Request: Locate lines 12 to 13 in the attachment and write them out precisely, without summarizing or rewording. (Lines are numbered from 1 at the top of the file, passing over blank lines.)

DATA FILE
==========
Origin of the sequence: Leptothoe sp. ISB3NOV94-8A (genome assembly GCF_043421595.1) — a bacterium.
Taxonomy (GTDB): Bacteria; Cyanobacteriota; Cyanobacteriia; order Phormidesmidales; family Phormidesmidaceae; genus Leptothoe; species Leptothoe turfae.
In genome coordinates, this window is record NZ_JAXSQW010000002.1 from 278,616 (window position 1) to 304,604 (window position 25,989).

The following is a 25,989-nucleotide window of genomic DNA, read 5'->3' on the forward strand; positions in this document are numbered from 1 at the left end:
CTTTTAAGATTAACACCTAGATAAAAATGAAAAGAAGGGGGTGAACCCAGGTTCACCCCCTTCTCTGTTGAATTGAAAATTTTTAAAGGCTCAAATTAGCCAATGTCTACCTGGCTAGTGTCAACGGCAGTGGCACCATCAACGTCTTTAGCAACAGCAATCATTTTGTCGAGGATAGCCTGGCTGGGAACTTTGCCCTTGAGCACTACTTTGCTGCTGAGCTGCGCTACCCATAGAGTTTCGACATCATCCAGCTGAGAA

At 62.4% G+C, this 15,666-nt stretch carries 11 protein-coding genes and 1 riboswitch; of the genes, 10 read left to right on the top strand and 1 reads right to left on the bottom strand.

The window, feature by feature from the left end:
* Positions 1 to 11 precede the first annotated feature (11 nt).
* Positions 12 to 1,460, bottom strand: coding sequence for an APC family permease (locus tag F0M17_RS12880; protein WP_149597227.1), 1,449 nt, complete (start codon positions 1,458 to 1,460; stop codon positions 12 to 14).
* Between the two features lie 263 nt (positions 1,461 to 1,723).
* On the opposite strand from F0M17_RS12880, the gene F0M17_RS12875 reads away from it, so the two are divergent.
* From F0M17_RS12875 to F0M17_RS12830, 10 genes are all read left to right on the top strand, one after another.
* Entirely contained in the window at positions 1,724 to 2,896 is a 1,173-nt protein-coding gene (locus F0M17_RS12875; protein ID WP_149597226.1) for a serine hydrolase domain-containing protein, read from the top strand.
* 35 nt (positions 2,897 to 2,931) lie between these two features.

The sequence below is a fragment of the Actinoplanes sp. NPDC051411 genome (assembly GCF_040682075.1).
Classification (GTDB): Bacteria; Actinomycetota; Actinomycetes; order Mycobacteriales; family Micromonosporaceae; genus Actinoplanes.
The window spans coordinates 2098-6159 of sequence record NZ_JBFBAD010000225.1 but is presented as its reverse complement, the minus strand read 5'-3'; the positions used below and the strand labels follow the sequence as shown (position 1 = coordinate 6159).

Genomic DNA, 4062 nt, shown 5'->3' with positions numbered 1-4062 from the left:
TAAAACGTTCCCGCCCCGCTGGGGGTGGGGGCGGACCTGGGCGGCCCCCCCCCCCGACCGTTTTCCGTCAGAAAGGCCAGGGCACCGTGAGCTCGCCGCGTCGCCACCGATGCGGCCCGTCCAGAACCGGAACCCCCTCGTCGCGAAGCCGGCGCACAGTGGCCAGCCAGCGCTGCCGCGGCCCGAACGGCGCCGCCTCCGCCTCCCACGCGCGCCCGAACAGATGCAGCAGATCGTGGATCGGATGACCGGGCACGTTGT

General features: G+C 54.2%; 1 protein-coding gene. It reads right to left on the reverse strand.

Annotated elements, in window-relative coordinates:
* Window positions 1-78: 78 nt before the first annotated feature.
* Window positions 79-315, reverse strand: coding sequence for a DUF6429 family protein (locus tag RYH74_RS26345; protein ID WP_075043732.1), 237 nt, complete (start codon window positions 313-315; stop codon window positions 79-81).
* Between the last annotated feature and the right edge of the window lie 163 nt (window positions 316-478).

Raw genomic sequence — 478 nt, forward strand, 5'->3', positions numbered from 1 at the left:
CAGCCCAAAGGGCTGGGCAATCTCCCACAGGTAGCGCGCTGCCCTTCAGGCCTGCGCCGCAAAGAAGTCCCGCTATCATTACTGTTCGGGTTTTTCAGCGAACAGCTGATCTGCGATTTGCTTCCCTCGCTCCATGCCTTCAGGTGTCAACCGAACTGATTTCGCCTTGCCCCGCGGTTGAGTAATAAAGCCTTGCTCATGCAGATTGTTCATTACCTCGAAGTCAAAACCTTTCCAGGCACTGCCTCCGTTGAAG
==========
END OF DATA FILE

* From F0M17_RS12875 to F0M17_RS12830, 10 genes are all read left to right on the top strand, one after another.
* Entirely contained in the window at positions 1,724 to 2,896 is a 1,173-nt protein-coding gene (locus F0M17_RS12875; protein ID WP_149597226.1) for a serine hydrolase domain-containing protein, read from the top strand.